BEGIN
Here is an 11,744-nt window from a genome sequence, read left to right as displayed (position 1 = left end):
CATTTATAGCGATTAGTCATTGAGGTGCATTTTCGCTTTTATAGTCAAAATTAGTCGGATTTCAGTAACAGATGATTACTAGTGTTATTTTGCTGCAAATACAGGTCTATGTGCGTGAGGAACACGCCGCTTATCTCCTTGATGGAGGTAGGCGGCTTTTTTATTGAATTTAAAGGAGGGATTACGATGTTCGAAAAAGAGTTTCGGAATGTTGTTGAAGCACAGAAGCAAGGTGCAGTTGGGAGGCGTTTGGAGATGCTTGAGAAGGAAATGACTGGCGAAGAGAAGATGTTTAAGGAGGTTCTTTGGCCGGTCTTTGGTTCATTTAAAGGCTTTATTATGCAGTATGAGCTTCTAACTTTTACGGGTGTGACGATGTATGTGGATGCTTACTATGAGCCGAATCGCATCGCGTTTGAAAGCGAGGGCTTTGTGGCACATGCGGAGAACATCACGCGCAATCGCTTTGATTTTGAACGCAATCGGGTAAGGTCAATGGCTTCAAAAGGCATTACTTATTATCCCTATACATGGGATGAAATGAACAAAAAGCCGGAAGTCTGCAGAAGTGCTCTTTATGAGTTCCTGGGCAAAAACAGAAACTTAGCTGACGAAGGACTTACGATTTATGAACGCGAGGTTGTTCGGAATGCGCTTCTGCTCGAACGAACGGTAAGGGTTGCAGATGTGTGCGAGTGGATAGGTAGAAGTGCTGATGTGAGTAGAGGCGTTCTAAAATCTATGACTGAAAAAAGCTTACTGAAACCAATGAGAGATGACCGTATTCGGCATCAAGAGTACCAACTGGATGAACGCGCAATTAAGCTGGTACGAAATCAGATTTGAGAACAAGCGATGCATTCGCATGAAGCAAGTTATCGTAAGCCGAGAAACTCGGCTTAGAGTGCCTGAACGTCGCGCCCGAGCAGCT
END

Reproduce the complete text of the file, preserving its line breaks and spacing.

Here is an 11,744-nt window from a genome sequence, read left to right as displayed (position 1 = left end):
CATTTATAGCGATTAGTCATTGAGGTGCATTTTCGCTTTTATAGTCAAAATTAGTCGGATTTCAGTAACAGATGATTACTAGTGTTATTTTGCTGCAAATACAGGTCTATGTGCGTGAGGAACACGCCGCTTATCTCCTTGATGGAGGTAGGCGGCTTTTTTATTGAATTTAAAGGAGGGATTACGATGTTCGAAAAAGAGTTTCGGAATGTTGTTGAAGCACAGAAGCAAGGTGCAGTTGGGAGGCGTTTGGAGATGCTTGAGAAGGAAATGACTGGCGAAGAGAAGATGTTTAAGGAGGTTCTTTGGCCGGTCTTTGGTTCATTTAAAGGCTTTATTATGCAGTATGAGCTTCTAACTTTTACGGGTGTGACGATGTATGTGGATGCTTACTATGAGCCGAATCGCATCGCGTTTGAAAGCGAGGGCTTTGTGGCACATGCGGAGAACATCACGCGCAATCGCTTTGATTTTGAACGCAATCGGGTAAGGTCAATGGCTTCAAAAGGCATTACTTATTATCCCTATACATGGGATGAAATGAACAAAAAGCCGGAAGTCTGCAGAAGTGCTCTTTATGAGTTCCTGGGCAAAAACAGAAACTTAGCTGACGAAGGACTTACGATTTATGAACGCGAGGTTGTTCGGAATGCGCTTCTGCTCGAACGAACGGTAAGGGTTGCAGATGTGTGCGAGTGGATAGGTAGAAGTGCTGATGTGAGTAGAGGCGTTCTAAAATCTATGACTGAAAAAAGCTTACTGAAACCAATGAGAGATGACCGTATTCGGCATCAAGAGTACCAACTGGATGAACGCGCAATTAAGCTGGTACGAAATCAGATTTGAGAACAAGCGATGCATTCGCATGAAGCAAGTTATCGTAAGCCGAGAAACTCGGCTTAGAGTGCCTGAACGTCGCGCCCGAGCAGCT